Better Drilling.

"I see techniques as illustrations of the real learning, principles. Students must understand the principle of what they do. I find techniques can be dangerous as the student can obsess about getting that one thing right and never understand the application." Rob Runacres

Over the years if there's one thing I've not done as much as I should and that is drilling. I should define what I think "drilling" is, as it's a common term and therefore probably understood differently. To my mind to drill means "to practice something." Simple right? However, I'd say that drilling tends to be as understood as practising a specific move or technique by rote, but that is only the most fundamental understanding.

For many people I'm sure, including myself at many times, their training has only had two modes: rote learning (solo drill and isolated specific techniques) and completely free-form sparring. But the most important thing to my mind is that as soon as you get a suitable pool of partners you should move away from the rote aspect and towards an increasingly contextual form of practice.

As the excellent Rob Runacres quote above outlines: it's all about the practical application. So, a key thing around constructing "next level" drills is around context: the closer you can get it to the practical end result you are looking for, with the least compromise, the better that practice. So, in my mind it is all about:
  1. Starting simple so you can focus on what you are learning then building complexity until you reach the real thing.
  2. Limit your compromises to only the necessary to achieve point 1. 
Here are a few thoughts from my experience around doing this.

Firstly, limit the number of your inputs not the intensity of your inputs. What do I mean? By inputs I mean "things you have to think about" and to give some examples:
  • who can act 
  • the number and/or type of blade actions, 
  • the number and/or types of steps
  • the timings you can use etc.
By intensity, I largely mean the speed. But also this means the commitment as well. So beyond trying the movement out a few times to get the hang of it, don't go slow and don't build in cooperation. Instead just alter the inputs so you have less information to process and thus make the focus on the learning more pronounced. The reason for this is that in my experience the practical application, i.e. sparring, is never ever done with any speed limitation or cooperation (besides a slight moderation for safety) therefore there is zero value in spending much timing learning within these constraints. However, there are times when you find yourself in situations with limited inputs, i.e. you are constrained by space and thus cannot step, so there could ultimately be value in this.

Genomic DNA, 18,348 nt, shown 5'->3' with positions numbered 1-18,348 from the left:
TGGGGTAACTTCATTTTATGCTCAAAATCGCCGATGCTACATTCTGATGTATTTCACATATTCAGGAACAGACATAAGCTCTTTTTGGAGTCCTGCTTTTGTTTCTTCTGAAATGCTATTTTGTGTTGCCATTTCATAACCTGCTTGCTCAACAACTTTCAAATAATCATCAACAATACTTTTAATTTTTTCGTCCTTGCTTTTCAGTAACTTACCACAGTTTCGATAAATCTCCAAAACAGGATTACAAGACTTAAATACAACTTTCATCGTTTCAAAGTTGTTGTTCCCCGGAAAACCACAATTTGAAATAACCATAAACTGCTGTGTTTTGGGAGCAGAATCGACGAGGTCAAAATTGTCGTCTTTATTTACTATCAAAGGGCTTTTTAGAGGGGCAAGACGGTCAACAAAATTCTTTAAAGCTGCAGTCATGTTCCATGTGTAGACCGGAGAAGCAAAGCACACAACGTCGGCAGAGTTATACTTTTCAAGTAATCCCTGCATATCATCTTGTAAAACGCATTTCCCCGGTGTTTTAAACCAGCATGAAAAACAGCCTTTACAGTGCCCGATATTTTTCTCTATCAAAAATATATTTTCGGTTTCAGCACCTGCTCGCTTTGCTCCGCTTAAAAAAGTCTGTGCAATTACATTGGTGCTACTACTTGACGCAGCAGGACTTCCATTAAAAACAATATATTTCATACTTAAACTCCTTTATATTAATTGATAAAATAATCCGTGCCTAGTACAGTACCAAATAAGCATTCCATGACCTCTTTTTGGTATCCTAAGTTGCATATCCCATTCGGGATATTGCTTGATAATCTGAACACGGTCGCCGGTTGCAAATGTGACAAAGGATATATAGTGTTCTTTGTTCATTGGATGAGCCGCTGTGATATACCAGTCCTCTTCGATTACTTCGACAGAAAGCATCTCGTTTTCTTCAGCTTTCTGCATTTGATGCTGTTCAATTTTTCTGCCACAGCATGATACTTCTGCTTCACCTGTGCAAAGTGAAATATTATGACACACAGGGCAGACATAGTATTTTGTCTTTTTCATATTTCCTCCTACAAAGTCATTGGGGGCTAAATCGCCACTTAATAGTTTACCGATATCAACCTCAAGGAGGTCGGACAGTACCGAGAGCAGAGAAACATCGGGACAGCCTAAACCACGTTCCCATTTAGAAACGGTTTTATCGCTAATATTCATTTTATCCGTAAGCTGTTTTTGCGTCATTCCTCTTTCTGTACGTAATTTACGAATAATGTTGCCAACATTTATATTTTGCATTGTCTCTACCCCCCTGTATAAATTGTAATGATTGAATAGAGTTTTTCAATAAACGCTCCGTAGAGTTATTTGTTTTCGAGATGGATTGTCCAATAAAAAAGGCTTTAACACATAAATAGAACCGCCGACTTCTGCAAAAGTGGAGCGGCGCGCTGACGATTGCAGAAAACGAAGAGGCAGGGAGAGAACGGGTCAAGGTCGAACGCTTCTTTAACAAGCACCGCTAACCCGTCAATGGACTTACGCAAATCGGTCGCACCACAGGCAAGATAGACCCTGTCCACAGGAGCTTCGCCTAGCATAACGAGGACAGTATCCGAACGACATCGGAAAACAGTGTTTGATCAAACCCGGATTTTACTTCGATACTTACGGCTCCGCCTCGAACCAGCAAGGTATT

To build a drill on this basis you'd firstly identify the learning you want, then sensibly remove inputs to minimally compromise the end result but also allow you to focus on this learning. Then as you practice and as you increase in competence you expand the drill by adding back in more inputs.

For example, let's say you want to work on parrying a cut. The most constrained drill example would be:
  • stand a long measure with the need for the agent to take one step forward (which is always the same step)
  • the "agent" is predetermined
  • the agent's action is predetermined mechanically, 
  • The number of actions is limited, 
  • The timings used is limited
  • When the drill ends 
Therefore literally all you need to think is "parry" and even with all the above constraints you can, with good speed, get a fairly good idea if your parry would be sufficient to protect you against a simple strike in your eventual purpose. Then you start removing the constraints:
  • Use of different footwork
  • Initiation from different measure
  • Who initiates the action 
  • The "agents" action can vary on different lines
  • There can be more and more actions
  • The capability for different timings can be added
  • Afterblows, counter-attacks, feints etc

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